Georgia Saltwater Fishing Report June 2013
Saltwater: Inshore: Capt. Judy Helmey reports, “It’s time to go fishing for the spotted seatrout, redfish, flounder, sheepshead, black drum, shark, Spanish mackerel and cobia. This would be the month to bring out the castnet and catch your own bait to go fishing with. Inshore fishermen can leave the dock without bait, because peanut menhaden, finger mullet, mud minnows and shrimp are available and plentiful. All of these baits will work under traditional adjustable floats or popping corks, Carolina-style rigs, or fish just plain naked. For those fishermen who want to use artificial lures, pick up an assortment of different colors of Strike King soft jerkbaits. One favorite is baby bass, which is 3XZT00-55. These baits work rigged weedless on a 3/0 worm hook or threaded on to 1/8-oz. red, black or white jig heads. Cast them out, let them fall, and normally these lures never make it to the bottom before strikes happen.” Capt. David Newlin reports, “The trout bite is very hot right now with some real big fish. I saw a trout caught Saturday that was right at 7 pounds, the biggest I’ve seen in a long time. Live shrimp or clear DOA under a popping cork/float. Look in 4 to 8 feet of water. It seems to be a lot deeper than normal for this time of year. Look for big redfish in real thick grass early and late in the day. Just look for the fish. I’ve been catching them on shrimp, topwater plugs, like a Bomber Badonk-A-Donk , a real noisy topwater lure. Sharks are here thick and seem to be everywhere. Some big ones are behind the shrimp boats. I caught some big blacktips last week behind the shrimp boats.” Capt. TJ Cheek reports, “The tripletail showed up at the end of April, and we have been able to regularly get some great fish. The pressure has been a little bit above normal as word has gotten out more and more each year about our awesome tripletail fishing. The trout fishing has been touch and go with some great days here and there. However, the week of May 20 the bite on Cumberland beach fired off, and limits of trout have been fairly easy to come by. What I’m most excited about right now is the cobia fishing. The annual migration has made its way to the Georgia coast, and we have been able to at least have a few shots every time we make it out to fish the wrecks and buoys. Shark fishing has been excellent with a lot of 100-lb.-plus sharks behind the shrimp boats. If huge fish are what you are after, then shark fishing will certainly fill your request.”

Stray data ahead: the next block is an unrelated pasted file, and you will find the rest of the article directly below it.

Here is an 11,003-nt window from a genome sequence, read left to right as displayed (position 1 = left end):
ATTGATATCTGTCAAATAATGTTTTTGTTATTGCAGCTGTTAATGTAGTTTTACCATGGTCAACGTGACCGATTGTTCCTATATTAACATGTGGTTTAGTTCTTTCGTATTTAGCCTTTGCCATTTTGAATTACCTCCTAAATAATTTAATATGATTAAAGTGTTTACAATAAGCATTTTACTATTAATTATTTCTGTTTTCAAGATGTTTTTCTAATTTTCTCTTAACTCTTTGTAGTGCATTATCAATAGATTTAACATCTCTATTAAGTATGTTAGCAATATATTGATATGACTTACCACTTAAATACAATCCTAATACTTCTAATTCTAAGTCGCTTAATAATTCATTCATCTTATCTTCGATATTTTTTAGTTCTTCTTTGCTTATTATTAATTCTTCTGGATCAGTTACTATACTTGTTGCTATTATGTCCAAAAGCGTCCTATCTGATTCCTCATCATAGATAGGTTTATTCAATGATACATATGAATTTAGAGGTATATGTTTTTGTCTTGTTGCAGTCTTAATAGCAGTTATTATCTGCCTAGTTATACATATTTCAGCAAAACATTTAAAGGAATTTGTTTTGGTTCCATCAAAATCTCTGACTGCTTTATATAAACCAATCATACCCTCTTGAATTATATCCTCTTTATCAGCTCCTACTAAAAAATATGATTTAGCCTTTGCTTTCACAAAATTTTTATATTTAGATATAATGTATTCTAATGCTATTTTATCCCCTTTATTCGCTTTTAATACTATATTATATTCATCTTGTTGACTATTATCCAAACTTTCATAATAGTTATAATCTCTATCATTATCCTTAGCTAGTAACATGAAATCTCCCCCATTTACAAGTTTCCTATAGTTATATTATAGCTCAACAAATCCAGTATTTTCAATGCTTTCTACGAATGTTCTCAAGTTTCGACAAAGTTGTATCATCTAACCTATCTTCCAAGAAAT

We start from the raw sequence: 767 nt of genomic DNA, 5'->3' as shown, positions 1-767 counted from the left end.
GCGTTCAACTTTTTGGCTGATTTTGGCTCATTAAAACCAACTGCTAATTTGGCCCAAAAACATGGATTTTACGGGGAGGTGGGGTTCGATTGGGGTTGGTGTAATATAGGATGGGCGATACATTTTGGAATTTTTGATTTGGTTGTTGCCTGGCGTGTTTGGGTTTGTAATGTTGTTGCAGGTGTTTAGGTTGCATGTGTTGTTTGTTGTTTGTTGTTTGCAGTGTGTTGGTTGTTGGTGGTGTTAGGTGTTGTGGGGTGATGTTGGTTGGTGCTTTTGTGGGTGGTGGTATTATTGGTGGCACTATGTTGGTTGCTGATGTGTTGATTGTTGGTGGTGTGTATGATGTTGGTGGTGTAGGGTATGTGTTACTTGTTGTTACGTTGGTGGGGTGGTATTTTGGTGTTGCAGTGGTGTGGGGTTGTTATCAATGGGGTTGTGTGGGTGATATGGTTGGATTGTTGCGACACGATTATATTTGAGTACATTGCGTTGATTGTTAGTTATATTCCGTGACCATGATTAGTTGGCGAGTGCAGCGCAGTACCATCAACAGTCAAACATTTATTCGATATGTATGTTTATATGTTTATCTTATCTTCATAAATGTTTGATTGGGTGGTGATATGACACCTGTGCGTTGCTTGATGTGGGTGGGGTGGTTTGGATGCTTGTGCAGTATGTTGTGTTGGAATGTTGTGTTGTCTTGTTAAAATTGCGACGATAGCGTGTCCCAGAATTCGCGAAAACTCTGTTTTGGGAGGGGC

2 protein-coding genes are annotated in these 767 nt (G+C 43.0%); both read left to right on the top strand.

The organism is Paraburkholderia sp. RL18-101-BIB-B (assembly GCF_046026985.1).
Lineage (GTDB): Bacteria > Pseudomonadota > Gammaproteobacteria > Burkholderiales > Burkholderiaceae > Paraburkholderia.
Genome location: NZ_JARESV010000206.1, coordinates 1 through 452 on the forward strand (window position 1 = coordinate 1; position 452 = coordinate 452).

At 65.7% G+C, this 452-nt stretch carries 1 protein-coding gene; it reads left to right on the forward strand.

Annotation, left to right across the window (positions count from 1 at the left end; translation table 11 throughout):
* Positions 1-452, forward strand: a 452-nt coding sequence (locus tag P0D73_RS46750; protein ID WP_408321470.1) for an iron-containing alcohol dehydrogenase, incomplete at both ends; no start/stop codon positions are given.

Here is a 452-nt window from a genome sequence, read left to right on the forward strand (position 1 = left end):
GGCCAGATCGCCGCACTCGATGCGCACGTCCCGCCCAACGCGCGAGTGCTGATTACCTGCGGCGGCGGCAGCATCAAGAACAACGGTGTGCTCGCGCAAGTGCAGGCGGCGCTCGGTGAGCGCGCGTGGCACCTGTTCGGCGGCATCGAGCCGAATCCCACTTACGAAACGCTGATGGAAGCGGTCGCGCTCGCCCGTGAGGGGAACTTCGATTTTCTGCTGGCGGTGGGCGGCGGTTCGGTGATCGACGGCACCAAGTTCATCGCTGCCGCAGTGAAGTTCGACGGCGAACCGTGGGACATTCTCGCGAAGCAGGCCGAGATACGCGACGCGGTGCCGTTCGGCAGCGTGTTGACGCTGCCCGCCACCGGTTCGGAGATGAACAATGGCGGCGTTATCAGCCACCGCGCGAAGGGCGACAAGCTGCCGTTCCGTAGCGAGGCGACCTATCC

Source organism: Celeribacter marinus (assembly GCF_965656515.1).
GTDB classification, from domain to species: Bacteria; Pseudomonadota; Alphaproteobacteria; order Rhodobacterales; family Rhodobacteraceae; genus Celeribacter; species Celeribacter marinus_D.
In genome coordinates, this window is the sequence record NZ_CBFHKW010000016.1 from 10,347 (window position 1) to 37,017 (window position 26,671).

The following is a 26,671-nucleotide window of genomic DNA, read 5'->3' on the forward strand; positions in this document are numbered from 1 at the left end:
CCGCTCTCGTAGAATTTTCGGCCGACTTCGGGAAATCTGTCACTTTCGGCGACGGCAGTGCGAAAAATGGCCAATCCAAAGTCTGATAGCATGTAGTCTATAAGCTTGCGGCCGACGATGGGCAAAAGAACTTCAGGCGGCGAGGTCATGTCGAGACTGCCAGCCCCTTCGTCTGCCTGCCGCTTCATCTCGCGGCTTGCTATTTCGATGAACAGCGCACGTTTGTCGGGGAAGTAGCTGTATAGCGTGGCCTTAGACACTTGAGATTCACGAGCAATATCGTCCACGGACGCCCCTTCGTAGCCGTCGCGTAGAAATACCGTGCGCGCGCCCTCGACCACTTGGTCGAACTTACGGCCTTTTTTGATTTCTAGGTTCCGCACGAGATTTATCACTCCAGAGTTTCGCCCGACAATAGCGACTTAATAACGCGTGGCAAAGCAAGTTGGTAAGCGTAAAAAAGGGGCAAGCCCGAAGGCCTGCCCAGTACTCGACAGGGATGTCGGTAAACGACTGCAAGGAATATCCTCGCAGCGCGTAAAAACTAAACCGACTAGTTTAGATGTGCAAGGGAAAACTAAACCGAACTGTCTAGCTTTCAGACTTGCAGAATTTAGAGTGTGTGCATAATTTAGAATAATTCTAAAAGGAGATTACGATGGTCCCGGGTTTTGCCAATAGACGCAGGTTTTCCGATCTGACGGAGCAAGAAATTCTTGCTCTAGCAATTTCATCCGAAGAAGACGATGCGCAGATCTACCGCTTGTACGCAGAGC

Nearshore: Black sea bass opens June 1, and they are everywhere.
Offshore: Capt. Judy reports, “The month of June is what most all offshore fishermen have been waiting for. Just about all fish that you can catch in the ocean will have arrived. This 2013 catching season so far has not let us down with fishermen catching lots of cobia around buoys, artificial reefs and the Savannah Snapper banks. Best baits for cobia are eels under beefed-up adjustable floats or Carolina-style rigs. Believe it or not but live prawn shrimp is another favorite. To add to this already good catching season, grouper, vermilion and black bass catching seasons are open. As far as baits for grouper, I suggest live fish on the bottom such as cigar minnow, Spanish sardines or sand perch. When targeting the larger species of vermilion snapper, I suggest the liveliest cigar minnows, Boston mackerel or Spanish sardines that you can catch. To catch bait, you will need to bring along more that one set of Sabiki gold-hook rigs, which works great with dropping over wrecks located at the artificial reefs. It’s Spanish mackerel time. All you need is a small 0 or 00 Clark spoon to get this catching job done. The king mackerel bite will also get hot and heavy. Best artificial baits are the ever-popular Drone spoon pulled at around 7 knots. You can fish live bait on thin-wire-made stinger hook rigs. As far as blue-water fishing, June is the month to make it happen. This is also a great time for catching those blue-water fish at the Savannah Snapper banks—tuna, dolphin, wahoo and bill fish.”
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